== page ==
For U.S. homeowners and citizen investors, going solar—right now—is becoming increasingly within their grasp.
Solar startups are offering new ways to both pay for rooftop solar installations and invest in the sector—from solar loans and leases for houses, to crowdfunding, debt securities and bond issues for small-time financiers. With solar panel prices at historic lows, companies are pushing to reduce costs even further by reimagining the way that projects get financed.
The latest example is in Connecticut. There, Sungage Financial is launching a two-part program. First, homeowners can get loans that are structured specifically for buying and installing solar panels. The initiative is the first to base the terms of the loans on the customer's projected energy-bill savings—typically about $25,000 over three decades for Connecticut homeowners.
Second, folks who want to grow their clean-energy portfolios can invest in that debt, a role typically reserved for financial institutions. Sungage will package and sell the loans through Mosaic, a California startup that runs an online crowdfunding platform. Thousands of people will be able to contribute money to the pot, and potentially reap returns from the Connecticut projects.
"All of this innovation is happening in one little deal," said Sara Ross, co-founder and CEO of Boston-based Sungage.
The company announced its partnership with Mosaic on Feb. 6. Just weeks earlier another solar firm, SolarCity Corp., unveiled its own plans to expand the investor playing field. SolarCity is the nation's largest provider of rooftop solar and a darling of Wall Street. On Jan. 15, it announced it will use its own web-based platform to offer solar debt investments to individuals and small organizations.
"Customers are seeing the benefits of getting solar for their homes, but they would like to participate in other ways as well," SolarCity CEO Lyndon Rive in a statement. Rive is a cousin of Elon Musk, the billionaire behind the Tesla electric car and SolarCity's chairman. Last year, the company issued about $54.4 million in solar bonds—the world's first.
SolarCity dominates the market for solar leases, a relatively new tool under which homeowners can go solar for little-to-no upfront payment. The company installs the rooftop solar system, and then sells the clean electricity for prices below what the homeowner typically pays the utility.
Nicole Litvak, a solar analyst at GTM Research in Boston, said there's no question that the widening availability of solar leases and loans is driving dramatic growth in the residential space. Home solar installations are expected to increase by 1,000 megawatts this year—one-third more than what was installed in 2013, she said.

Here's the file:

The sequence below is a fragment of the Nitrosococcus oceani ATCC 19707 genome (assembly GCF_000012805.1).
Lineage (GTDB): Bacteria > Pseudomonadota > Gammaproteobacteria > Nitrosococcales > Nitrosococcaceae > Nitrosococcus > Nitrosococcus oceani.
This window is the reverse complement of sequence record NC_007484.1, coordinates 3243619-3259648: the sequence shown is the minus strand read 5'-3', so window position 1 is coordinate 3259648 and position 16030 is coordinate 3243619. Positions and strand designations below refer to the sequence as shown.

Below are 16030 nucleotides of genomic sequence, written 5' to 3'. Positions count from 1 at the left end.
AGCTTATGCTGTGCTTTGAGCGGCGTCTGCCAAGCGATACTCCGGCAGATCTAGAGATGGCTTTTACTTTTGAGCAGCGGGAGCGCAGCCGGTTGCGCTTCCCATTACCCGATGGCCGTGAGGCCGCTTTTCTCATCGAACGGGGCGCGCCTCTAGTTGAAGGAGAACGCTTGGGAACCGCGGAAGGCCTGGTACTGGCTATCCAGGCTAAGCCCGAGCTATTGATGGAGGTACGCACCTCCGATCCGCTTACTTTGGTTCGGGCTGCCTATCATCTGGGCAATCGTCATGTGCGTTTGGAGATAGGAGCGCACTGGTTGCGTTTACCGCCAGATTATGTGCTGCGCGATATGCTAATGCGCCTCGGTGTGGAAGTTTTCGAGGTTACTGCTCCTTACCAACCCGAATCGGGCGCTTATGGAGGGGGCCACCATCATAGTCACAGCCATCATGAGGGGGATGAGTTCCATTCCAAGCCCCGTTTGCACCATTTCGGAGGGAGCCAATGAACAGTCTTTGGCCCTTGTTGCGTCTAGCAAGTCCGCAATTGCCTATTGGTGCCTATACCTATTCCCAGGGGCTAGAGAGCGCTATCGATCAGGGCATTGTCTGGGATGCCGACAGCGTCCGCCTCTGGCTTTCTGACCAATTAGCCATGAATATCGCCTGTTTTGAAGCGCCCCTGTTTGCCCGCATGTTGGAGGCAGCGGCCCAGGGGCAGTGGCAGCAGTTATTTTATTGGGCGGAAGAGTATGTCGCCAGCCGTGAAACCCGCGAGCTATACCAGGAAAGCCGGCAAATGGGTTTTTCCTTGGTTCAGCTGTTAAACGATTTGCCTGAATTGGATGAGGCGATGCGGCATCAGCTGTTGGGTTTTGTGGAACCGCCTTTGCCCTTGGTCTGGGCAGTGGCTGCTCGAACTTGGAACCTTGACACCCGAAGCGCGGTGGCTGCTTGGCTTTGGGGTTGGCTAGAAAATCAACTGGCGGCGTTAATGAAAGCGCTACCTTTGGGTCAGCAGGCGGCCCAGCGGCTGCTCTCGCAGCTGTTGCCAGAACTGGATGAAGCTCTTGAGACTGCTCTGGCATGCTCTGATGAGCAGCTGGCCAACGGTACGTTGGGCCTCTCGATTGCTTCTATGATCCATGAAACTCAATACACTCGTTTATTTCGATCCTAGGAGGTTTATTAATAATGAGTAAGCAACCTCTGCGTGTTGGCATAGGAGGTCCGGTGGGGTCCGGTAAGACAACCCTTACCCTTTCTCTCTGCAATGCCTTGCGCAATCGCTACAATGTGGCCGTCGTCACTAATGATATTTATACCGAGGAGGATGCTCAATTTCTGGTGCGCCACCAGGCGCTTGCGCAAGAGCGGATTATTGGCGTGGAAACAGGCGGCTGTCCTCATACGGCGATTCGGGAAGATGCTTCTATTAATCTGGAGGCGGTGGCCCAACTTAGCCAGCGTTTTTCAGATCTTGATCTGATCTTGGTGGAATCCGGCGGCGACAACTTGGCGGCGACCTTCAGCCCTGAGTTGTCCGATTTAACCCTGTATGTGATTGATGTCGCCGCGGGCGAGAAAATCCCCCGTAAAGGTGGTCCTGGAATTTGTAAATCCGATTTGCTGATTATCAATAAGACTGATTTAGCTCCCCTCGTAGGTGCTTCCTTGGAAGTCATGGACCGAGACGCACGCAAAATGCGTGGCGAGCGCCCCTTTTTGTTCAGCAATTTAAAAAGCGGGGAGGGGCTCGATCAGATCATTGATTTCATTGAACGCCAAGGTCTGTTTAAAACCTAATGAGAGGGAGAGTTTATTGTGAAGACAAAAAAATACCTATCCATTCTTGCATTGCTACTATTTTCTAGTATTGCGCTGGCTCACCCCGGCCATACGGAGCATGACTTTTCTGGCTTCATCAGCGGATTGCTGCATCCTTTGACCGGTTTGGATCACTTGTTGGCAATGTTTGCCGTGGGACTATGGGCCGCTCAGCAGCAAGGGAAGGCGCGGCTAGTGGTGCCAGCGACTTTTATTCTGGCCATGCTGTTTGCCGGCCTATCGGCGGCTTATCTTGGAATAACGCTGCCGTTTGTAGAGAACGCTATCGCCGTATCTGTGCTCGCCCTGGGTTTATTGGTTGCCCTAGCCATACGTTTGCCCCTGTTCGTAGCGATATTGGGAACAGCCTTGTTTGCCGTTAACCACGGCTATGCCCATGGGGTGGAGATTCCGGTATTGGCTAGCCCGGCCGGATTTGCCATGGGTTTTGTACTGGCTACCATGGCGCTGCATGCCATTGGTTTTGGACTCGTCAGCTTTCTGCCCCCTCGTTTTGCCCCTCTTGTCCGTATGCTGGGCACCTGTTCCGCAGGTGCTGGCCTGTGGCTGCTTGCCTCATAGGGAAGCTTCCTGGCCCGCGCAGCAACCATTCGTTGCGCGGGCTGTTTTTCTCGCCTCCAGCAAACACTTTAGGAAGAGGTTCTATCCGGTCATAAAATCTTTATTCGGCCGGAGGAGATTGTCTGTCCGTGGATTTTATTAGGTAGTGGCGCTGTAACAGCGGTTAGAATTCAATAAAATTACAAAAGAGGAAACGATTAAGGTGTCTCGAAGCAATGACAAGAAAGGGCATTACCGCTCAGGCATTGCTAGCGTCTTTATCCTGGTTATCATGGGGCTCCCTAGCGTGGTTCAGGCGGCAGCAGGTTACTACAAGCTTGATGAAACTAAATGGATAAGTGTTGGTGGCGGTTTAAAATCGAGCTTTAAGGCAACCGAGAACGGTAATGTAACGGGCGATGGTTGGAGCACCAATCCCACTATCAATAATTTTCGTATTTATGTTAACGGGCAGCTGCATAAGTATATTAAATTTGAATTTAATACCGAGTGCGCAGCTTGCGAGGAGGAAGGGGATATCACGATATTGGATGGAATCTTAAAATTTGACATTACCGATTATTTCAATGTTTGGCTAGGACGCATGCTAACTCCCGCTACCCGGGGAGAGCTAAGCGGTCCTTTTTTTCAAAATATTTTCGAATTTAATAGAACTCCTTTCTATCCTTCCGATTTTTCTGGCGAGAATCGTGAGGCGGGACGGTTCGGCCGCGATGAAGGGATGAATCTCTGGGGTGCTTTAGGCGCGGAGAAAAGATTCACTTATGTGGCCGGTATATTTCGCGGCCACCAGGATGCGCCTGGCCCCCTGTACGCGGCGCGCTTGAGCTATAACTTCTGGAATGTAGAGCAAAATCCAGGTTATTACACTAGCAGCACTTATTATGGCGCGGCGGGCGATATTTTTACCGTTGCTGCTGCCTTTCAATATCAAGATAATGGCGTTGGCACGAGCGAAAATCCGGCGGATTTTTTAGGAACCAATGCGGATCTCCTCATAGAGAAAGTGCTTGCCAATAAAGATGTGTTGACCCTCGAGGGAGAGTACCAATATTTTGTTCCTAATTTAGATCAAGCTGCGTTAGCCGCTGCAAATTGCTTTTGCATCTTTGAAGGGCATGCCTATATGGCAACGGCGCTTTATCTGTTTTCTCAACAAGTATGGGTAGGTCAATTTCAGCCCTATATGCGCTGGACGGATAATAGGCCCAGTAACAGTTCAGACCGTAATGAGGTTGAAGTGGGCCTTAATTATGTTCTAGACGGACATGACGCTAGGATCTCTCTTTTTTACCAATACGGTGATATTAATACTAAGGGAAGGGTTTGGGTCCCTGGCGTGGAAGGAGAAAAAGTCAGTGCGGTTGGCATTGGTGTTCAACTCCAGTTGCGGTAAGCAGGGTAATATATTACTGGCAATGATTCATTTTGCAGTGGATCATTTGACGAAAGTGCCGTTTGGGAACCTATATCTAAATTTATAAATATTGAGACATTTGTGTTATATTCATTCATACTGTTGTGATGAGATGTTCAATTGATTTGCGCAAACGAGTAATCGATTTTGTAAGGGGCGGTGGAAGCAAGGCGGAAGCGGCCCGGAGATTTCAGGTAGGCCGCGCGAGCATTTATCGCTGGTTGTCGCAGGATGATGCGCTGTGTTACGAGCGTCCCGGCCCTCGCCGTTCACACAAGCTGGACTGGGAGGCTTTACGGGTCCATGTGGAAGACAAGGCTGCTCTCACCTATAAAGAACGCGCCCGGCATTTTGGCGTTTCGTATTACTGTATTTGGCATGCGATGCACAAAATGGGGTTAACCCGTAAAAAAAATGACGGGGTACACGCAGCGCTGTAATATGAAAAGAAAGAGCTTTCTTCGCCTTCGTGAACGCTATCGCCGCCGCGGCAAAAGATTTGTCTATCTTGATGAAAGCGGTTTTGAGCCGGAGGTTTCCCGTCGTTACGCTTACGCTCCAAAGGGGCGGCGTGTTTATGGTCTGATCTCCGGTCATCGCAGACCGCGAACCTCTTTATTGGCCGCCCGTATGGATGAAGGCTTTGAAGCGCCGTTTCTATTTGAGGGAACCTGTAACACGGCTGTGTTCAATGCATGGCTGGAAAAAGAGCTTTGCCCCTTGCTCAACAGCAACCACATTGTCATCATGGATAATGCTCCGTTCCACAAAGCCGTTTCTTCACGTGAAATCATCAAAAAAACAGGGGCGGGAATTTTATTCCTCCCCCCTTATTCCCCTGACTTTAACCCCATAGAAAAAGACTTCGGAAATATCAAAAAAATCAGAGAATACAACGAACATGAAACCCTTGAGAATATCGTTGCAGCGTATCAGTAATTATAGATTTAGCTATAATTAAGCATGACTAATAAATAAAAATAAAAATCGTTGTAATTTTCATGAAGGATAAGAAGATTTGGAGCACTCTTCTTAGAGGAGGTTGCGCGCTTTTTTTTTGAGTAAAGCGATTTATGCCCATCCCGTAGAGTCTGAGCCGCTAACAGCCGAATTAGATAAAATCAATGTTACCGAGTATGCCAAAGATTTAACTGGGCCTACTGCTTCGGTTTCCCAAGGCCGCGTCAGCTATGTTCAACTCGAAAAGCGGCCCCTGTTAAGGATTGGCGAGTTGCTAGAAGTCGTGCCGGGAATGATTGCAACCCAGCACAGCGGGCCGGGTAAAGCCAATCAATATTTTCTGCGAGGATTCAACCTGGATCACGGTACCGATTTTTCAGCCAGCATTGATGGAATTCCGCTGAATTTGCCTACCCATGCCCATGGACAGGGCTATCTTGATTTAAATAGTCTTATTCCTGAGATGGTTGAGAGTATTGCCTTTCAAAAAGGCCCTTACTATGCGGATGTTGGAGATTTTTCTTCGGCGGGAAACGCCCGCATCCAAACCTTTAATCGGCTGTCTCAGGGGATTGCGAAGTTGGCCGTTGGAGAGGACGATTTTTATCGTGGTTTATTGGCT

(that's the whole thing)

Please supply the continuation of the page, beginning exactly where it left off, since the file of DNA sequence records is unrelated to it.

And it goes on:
It's less clear, however, whether the new investment tools—like the Connecticut crowdfunding or SolarCity's Web platform—are having the same effect, she said. "A lot of these models are pretty new. It's hard to say the impact that they've had."
Solar Loans on the Rise
Although Sungage's partnership with Mosaic launched earlier this month, the company has been quietly issuing CT Solar Loans since last year, when Connecticut's "green bank"—a state-run lending institution—agreed to jumpstart the program with a $5 million loan pool. Hampshire Foundation, a Connecticut philanthropy, will also chip in.
So far, more than 100 customers have been approved for over $.2.2 million in CT Solar Loans.
The loan program comes as more Americans consider buying their systems outright, rather than securing a lease with a company. Smaller banks and other lenders are popping up to meet the demand, including Boston-based Admirals Bank and Enerbank USA of Utah.
"We've seen that [lease] trend start to reverse" in key solar states like Arizona, Massachusetts and Colorado, Litvak said. "As the cost of solar has come down dramatically, and more people can afford to buy a system with a loan, we're seeing a resurgence" in solar ownership.
In the last three years, the average price of solar panels has dropped by 60 percent, according to the Solar Energy Industries Association, the main trade group. Now a system might run $20,000 to $30,000 for a typical home, similar to the price of a new car.
"To the extent that the price of power continues to go up, these assets are going to be more and more valuable over time," said Ross of Sungage. "We're trying to spread this solar wealth to homeowners."
Stefan Linder, a senior analyst with Bloomberg New Energy Finance in New York, agreed that "oftentimes loan financing can present a more attractive option on a long-term basis." Homeowners that purchase their systems can usually tap the federal Investment Tax Credit, which is equal to 30 percent of the project's total cost. With a lease, the tax benefit goes to the solar company—although customers don't have to pay operations and maintenance expenses as owners would.
Still, while Linder said he expects the solar loan model to "gain traction" in the next few years, the solar lease and other third-party options will remain "by far the most prominent form of distributed solar financing" because of the convenience.